Love Songs and Depression

If you asked me what my favorite love song was five years ago, I would have said Selena’s I Could Fall in Love. Three years later, it was Paramore’s The Only Exception. Up until recently, it was a lonely but hopeful Siberia.

Today, I don’t have one to reference.

Unlike the song by Paramore, I cannot make any exceptions. When I tell this to other people, they offer me unsolicited advice.

“I know you don’t believe this, but I know there’s someone out there for you!”
“Don’t build your walls too high.”
“Why are you so bitter? Just give people a chance.”

I choose not to adhere to society-fed beliefs. My views on marriage and monogamy are created not only by experience, but by choice of lifestyle and methodology. And that methodology applies not only to romantic love but to friendship and family.

I don’t want to constantly cite my reasons for defense mechanisms, because it causes people to demean my experiences. I don’t want to keep explaining the same sob story.

I understand that there are people who have lived through much more horrors in both modern and third-world countries. We can play the privilege and tragedy game all the way down to the Asian sex slave or the African victim of genital mutilation. But privilege is not tied to prosperity and misfortune is different than unhappiness.

I met a girl who was raped by her uncle for years but found support in the rest of her family. I know a boy who was friendless and bullied most of his life, but somehow retained a trust in people. I cannot pretend that my tragedies are worse than theirs. We all react to things differently.

When I was sixteen, my friend cut her wrists because her parents had an argument. By that age, I had already lived through two broken marriages and the late night screaming battles had regressed to white noise that lulled me back to sleep. I had not reacted the same way, and couldn’t understand how a single fight could have unhinged her. But later, I found out that she was clinically depressed. And a few years after, I realized I was too.

Those who do not live under a cloud of depression seem not to understand.

Some of us are walking suicide risks, a quiet bomb waiting to explode. We avoid trusting people to escape destruction. We try to pass as normal and oftentimes succeed on the outside. But in our broken selves we need to minimize harm, and not cut ourselves and our friends with jagged shards that emerge from time to time.

I can’t help wanting to be friends with people, trusting people, falling for people who are kind to me, and venting my problems to strangers that I know will abandon me. Keeping silent hurts, but talking about it involves the burden of more people. The cycle of broken trust and social destruction continues. I am learning to adapt with the way that I am. But I don’t want to be normal, I want to be accepted.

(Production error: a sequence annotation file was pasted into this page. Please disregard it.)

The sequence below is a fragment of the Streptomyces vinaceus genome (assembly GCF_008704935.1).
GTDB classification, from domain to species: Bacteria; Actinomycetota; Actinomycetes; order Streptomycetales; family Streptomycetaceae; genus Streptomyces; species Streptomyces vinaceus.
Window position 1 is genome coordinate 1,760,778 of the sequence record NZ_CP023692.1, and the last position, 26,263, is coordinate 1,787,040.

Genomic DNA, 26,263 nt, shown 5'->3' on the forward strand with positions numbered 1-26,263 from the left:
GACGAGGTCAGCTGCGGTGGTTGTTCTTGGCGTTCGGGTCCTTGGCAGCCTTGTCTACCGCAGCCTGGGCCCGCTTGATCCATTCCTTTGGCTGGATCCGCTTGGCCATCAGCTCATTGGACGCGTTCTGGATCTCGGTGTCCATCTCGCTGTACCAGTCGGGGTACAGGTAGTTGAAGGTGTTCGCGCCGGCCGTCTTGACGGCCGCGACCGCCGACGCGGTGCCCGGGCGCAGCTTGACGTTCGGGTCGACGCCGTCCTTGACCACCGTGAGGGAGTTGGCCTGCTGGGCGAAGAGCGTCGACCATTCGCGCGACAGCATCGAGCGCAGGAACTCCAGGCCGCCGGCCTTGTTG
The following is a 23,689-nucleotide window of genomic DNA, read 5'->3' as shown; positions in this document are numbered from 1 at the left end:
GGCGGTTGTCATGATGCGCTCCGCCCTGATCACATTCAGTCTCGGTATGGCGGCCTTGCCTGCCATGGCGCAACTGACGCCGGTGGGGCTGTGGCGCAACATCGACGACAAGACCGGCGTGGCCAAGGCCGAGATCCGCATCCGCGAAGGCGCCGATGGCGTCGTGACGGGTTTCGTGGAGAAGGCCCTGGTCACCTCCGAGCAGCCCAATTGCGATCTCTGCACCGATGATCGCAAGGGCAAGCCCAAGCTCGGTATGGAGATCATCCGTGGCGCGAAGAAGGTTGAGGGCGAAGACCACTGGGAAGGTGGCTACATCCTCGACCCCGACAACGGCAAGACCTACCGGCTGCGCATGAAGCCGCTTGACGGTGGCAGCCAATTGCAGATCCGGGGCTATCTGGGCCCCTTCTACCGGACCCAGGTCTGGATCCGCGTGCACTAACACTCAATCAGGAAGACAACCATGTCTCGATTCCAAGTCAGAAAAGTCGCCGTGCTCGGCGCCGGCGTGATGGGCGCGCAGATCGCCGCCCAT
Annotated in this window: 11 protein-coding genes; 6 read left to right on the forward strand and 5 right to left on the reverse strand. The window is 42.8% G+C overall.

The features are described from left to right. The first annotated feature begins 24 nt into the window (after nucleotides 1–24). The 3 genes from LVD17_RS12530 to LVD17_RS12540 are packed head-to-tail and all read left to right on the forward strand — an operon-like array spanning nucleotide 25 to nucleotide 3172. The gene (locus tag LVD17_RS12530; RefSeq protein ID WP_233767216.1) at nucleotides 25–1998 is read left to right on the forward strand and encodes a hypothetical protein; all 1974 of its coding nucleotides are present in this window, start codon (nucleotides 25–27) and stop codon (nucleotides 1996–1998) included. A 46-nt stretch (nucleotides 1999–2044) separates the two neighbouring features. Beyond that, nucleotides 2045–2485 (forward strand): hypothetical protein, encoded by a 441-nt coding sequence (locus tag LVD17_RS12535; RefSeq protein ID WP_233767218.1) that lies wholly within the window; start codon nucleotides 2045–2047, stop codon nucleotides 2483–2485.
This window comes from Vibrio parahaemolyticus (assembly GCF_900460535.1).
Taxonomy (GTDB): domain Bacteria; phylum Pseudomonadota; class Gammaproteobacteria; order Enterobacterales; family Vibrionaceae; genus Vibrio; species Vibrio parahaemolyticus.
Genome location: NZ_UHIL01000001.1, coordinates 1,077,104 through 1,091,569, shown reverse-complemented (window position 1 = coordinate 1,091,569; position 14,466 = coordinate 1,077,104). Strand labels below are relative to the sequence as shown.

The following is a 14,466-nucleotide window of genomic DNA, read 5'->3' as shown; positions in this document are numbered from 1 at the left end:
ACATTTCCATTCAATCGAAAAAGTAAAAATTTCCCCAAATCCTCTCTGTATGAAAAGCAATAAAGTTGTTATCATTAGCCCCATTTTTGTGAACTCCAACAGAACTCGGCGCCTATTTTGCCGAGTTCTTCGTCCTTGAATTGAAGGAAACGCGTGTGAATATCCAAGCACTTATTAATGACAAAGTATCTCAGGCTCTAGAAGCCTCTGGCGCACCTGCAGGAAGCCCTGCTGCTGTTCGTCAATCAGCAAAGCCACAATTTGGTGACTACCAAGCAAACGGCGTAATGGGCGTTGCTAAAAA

As carnal beings, we become conditioned. We’re not too different than Pavlov’s dogs. My fascination with domestic abuse stems from personal experience. I am fascinated by broken promises, deception, and the concept of the people closest to you hurting you. When people told me they loved me or cared about me in the past, they would end up verbally abusing or abandoning me. After a while, those same words made me cry. Today, it is greeted with only indifference and disbelief.

Sometimes people I love mysteriously disappear for their own reasons. It feels like they were a tank running at its limit until it fizzled out and broke down. When your allies die on the battlefield, you start looking around at everyone that’s left. The ones that are still here operate under a ticking timer. Is it a self-fulfilling prophecy if I accept their deaths before they happen?

People mistake me to have low self-esteem. It’s not that I don’t love myself, it’s just that it seems like no one else does. But they do, people insist. Yes, but for how long? The ones that try to convince me otherwise are usually the first to leave. Everyone else that lets me be myself lingers in the background.

I didn’t understand back then, but now I do. People aren’t bad, they are just incapable of giving me what I need. It is my fault to not adapt.

I still play out fantasies in my head. I entertain love stories that end in divorce and suicide. I see myself with faceless strangers and remind myself that their entertainment will be short-lived. I watch anti-rom coms that are rarely realistic enough. And I voice my problems here rather than with the people I care about.

My love song is not written with a white picket fence, a wedding, and a man in a tux. It is a love song of survival and acceptance, watching other people slip away while thanking them for the brief time they stayed with me.

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About Amy

Amy is a freelance writer and artist based in LA. Her hobbies include romanticizing her world, having too many moody thoughts, and wandering through neighborhoods she's never been in.
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